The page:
The fragment of 72, perhaps significantly described as its ‘conclusion’, appeared in La marina repubblicana on 15 January, headed ‘Presenza di F. T. Marinetti | di Ezra Pound’. It was prefaced by a fulsome eulogy of Pound by his friend the retired admiral Ubaldo degli Uberti who had just taken over the editorship. ‘Ezra Pound’, he wrote, ‘an American, but a friend of Fascist Italy in the highest and purest sense of the word’, and a profound poet, has raised up from the dead the spirit of his recently deceased friend Marinetti, so that the patriotic hero might encourage the living, ‘who must still fight on in the mud and destruction, to hold our heads high and not be overwhelmed’. ‘Presenza’ would indicate that Marinetti though dead is a real presence; further, when in the final line of the extract his spirit shouts ‘PRESENTE’, it is as if he were answering a military roll-call; and beyond that he might be participating in ‘the simple rite’ observed in Fascist meetings where the names of fallen comrades were called one by one and all together shouted ‘Presente!’, so as to give the dead a forceful presence among them. Mussolini’s idea was that dedicated Fascists should be made ready to follow the lead of their ‘martyrs’.

In the dialogue with Marinetti Pound, while allowing him a heroic and exemplary presence, explicitly declines to follow his lead. ‘Go make yourself a hero again’, he tells him, go on fighting Italy’s enemies if you want to; but his own chosen part will be to ‘sing of the eternal war | between light and mud’. He does promise to give Marinetti a place and a voice in his canto beyond that ‘PRESENTE’. What he has him say though, in the then unpublished lines that follow, is an inwardly reflective judging of himself and of the poet:

‘I followed vain emptiness in many ways,

show more than wisdom,

and knew not the ancient sages

nor read Confucius & Mencius

I sang war, and you wanted peace.

Both of us blind, me to the inner things

you the things of today.’

A little further on the poet passes his own judgment on Marinetti, saying that he had wanted the future too much, and

Too much eagerness shoots past the mark

He wanted to clear away too much

and now we see more destruction than he wanted.

The end of that encounter is the poet’s hearing Marinetti’s voice joining in the fierce singing from ‘a white skull on the white sand’ of Macalé in former Abyssinia and of El Alamein in Egypt, a song insisting ‘“we will return | We w i l l r e t u r n”’, to fight again in those places where Italian forces had endured decisive defeats. ‘I believe you’, the poet says, to pacify him.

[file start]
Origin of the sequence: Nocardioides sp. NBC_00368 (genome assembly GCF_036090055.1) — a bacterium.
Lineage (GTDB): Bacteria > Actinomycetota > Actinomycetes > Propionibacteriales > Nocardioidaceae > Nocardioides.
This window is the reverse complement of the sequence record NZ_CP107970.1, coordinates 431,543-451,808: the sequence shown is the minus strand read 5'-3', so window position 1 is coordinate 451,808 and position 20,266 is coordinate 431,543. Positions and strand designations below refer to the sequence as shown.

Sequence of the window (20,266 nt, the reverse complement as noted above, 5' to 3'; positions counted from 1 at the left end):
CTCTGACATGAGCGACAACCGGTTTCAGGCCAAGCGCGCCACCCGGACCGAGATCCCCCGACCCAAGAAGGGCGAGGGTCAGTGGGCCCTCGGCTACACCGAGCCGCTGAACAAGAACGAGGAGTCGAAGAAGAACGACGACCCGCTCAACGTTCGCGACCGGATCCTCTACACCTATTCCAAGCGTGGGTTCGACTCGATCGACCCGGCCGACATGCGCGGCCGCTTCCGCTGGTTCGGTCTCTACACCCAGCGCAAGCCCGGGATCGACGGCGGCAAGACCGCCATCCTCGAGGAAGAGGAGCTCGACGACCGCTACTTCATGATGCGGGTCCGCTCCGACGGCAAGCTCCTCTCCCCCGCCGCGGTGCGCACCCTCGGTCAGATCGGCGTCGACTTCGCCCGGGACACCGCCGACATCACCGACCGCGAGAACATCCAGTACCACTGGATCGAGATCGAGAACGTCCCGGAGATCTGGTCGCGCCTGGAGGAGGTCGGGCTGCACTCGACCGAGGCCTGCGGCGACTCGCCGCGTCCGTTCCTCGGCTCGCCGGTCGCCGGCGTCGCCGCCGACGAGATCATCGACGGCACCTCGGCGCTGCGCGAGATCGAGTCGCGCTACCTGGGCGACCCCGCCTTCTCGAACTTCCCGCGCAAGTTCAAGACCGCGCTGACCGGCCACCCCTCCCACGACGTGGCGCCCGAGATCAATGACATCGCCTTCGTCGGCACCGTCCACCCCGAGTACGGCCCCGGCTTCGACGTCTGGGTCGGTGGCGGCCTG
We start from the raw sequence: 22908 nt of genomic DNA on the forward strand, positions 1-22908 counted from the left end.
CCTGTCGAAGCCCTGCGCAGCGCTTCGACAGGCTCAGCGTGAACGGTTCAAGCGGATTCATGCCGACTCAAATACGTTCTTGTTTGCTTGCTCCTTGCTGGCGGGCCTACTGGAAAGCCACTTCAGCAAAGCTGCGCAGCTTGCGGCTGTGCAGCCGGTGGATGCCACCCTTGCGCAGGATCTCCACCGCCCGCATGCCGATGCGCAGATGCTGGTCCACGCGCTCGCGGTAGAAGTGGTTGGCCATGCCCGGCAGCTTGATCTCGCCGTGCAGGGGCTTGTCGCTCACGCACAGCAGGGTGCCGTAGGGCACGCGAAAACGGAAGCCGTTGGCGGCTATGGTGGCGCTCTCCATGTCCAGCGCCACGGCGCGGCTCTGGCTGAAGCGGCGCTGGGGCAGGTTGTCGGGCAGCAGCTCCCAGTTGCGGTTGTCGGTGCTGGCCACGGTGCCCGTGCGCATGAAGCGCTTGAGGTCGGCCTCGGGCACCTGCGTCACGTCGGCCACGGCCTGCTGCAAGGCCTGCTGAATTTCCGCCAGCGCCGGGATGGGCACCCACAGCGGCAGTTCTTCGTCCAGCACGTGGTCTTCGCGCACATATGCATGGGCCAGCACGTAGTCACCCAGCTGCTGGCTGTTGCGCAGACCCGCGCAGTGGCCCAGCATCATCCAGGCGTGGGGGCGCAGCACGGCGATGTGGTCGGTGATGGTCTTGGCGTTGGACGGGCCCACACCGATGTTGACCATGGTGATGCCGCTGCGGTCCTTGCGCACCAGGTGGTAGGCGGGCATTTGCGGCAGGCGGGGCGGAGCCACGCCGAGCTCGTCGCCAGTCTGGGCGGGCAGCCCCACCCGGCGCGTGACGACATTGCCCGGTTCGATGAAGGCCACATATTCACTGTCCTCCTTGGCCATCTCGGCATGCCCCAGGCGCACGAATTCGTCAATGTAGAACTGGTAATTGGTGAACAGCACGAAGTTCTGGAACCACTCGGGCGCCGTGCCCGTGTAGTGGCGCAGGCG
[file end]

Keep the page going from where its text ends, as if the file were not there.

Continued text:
The rest of the canto is dominated by the savage voice of Ezzelino da Romano, a bloody tyrant speaking as if from the hell where Dante placed him, or as if rising from the pages of Mussato’s Senecan tragedy in which he figures as a monster-begotten Terror of Italy. The voice thunders that he has risen from the earth ‘to drive out the foreigners’ who have destroyed Forlì, burned Rimini and the Tempio—‘“divine Ixotta’s” resting place’—who have brought ‘Rape and fire as far as Bagnacavallo’, and whose ‘dung flow has got to Bologna’. He goes on to honour Fascist heroes, Farinacci—a proponent of violence and of the alliance with Hitler, mistrusted by Mussolini—and a dozen generals who had fallen in the Abyssinian and Egyptian campaigns. ‘Blazing phrases without sense’ follow, until other voices break in, ‘Confusion of voices as from several transmitters’, and the poet makes out

Many birds singing in counterpoint

In the summer morning

and through their twitterings

a suave tone:

‘I was Placidia and slept beneath the gold’.

[It sounded like a note from a well tuned string.]

‘Woman’s melancholy and gentleness,’…

I began to say

But what the poet would say in response to her musical voice is prevented by Ezzelino seizing him in an iron grip and forcing him to listen only to his own fierce voice, before he turns ‘back into the night | Where the skull sings: | The regiments and the banners will return.’

This conclusion to the canto dramatizes the predicament of the poet gripped in an infernal nightmare where the voices of violence and war drown out the gentler, peaceful sounds of birdsong and Placidia. Taken as a whole, the canto represents those who would make war as being in an infernal state of mind, which the poet would escape if he could. Hastily read, it could seem to endorse Marinetti’s and Ezzelino’s singing along with the Fascist death’s head. But once register how all three are placed in the violent darkness of a Dantescan hell and the judgment goes against them. Small wonder if Pound did not send the entire canto to Mezzasoma.